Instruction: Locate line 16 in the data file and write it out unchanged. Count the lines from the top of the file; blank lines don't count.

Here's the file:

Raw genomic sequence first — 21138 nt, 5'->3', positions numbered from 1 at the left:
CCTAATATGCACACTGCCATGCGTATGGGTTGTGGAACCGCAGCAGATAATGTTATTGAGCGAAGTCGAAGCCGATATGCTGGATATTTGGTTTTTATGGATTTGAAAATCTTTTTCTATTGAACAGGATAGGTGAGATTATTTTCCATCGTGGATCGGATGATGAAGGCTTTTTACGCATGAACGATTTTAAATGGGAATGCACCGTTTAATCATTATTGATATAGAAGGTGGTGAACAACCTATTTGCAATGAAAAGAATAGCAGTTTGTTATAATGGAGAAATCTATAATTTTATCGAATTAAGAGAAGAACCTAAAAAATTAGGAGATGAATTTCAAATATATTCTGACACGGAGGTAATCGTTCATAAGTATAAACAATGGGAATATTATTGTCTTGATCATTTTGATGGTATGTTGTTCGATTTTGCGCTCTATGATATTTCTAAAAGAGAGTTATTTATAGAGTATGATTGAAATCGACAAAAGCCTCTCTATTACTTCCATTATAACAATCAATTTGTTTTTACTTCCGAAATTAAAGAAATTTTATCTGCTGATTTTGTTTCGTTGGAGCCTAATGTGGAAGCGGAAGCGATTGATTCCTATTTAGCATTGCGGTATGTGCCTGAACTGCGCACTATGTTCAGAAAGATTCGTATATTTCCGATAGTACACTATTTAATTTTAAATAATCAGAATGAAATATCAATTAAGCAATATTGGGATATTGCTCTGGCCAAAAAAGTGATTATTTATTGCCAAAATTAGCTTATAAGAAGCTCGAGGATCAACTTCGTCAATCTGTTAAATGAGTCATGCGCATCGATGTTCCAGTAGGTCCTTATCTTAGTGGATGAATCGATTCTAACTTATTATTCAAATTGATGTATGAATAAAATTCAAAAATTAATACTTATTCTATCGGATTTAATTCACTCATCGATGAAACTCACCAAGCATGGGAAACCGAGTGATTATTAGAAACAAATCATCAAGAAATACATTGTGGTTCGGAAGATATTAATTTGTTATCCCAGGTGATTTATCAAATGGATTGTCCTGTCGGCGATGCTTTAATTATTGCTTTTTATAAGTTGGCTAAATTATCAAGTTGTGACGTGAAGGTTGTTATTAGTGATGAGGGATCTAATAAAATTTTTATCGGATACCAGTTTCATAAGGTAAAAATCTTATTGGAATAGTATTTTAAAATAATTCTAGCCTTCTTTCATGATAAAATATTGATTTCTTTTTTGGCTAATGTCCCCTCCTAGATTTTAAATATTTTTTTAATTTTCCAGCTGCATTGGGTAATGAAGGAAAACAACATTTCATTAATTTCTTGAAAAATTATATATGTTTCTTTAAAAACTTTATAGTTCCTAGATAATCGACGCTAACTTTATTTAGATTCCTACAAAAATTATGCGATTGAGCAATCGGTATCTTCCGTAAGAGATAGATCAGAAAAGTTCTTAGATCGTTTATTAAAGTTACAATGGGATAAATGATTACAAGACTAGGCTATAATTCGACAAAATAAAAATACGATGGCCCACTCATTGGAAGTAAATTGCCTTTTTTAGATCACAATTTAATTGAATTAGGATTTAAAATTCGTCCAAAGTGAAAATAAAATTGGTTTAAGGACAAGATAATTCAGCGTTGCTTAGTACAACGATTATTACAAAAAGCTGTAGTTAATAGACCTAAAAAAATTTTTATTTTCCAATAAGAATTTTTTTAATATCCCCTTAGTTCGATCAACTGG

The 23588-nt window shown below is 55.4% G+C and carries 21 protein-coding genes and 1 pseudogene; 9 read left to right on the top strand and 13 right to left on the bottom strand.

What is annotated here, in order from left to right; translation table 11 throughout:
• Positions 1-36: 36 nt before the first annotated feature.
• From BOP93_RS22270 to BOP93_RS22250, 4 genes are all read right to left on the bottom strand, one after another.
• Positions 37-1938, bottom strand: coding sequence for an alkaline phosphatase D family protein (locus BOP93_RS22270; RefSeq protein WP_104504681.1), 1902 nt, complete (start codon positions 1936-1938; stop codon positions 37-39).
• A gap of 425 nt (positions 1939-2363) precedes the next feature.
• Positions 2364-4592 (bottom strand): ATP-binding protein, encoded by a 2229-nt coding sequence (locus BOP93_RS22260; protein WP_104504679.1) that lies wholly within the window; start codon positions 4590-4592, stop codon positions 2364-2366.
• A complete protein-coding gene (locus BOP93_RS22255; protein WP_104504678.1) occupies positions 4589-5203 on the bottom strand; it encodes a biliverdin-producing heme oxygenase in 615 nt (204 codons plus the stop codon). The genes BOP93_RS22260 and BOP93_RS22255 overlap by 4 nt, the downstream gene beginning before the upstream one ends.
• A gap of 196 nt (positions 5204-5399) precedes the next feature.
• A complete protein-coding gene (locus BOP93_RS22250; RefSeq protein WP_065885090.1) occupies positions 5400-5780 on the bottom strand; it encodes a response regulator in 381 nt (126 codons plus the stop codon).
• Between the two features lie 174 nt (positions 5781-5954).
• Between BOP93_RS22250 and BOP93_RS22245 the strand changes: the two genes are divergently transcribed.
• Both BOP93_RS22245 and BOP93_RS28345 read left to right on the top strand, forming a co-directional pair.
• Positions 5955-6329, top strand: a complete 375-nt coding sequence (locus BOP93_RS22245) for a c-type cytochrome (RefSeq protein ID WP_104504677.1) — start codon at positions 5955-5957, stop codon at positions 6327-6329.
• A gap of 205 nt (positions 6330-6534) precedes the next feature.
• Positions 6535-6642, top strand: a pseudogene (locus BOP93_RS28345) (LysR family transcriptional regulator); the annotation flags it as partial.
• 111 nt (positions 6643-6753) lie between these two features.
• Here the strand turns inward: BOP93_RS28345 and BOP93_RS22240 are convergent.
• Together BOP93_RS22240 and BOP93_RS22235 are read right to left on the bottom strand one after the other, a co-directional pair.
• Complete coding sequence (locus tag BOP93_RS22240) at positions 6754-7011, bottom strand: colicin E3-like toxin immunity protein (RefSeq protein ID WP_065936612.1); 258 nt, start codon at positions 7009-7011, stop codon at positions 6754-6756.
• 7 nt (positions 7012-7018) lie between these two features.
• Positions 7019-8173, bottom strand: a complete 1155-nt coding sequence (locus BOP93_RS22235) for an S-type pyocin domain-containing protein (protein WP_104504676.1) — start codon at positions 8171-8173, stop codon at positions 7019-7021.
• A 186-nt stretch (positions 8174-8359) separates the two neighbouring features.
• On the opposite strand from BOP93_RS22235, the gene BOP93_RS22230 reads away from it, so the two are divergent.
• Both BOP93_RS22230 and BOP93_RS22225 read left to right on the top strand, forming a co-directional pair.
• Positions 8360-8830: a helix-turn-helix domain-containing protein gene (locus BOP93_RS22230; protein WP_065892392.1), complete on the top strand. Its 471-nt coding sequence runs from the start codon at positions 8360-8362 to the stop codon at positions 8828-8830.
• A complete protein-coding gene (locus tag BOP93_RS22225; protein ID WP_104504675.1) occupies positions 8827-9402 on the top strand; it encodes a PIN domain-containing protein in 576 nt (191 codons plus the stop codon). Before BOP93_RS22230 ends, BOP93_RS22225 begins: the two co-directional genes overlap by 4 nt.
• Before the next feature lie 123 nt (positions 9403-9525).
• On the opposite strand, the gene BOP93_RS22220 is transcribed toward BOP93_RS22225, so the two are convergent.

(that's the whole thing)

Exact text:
• Positions 5955-6329, top strand: a complete 375-nt coding sequence (locus BOP93_RS22245) for a c-type cytochrome (RefSeq protein ID WP_104504677.1) — start codon at positions 5955-5957, stop codon at positions 6327-6329.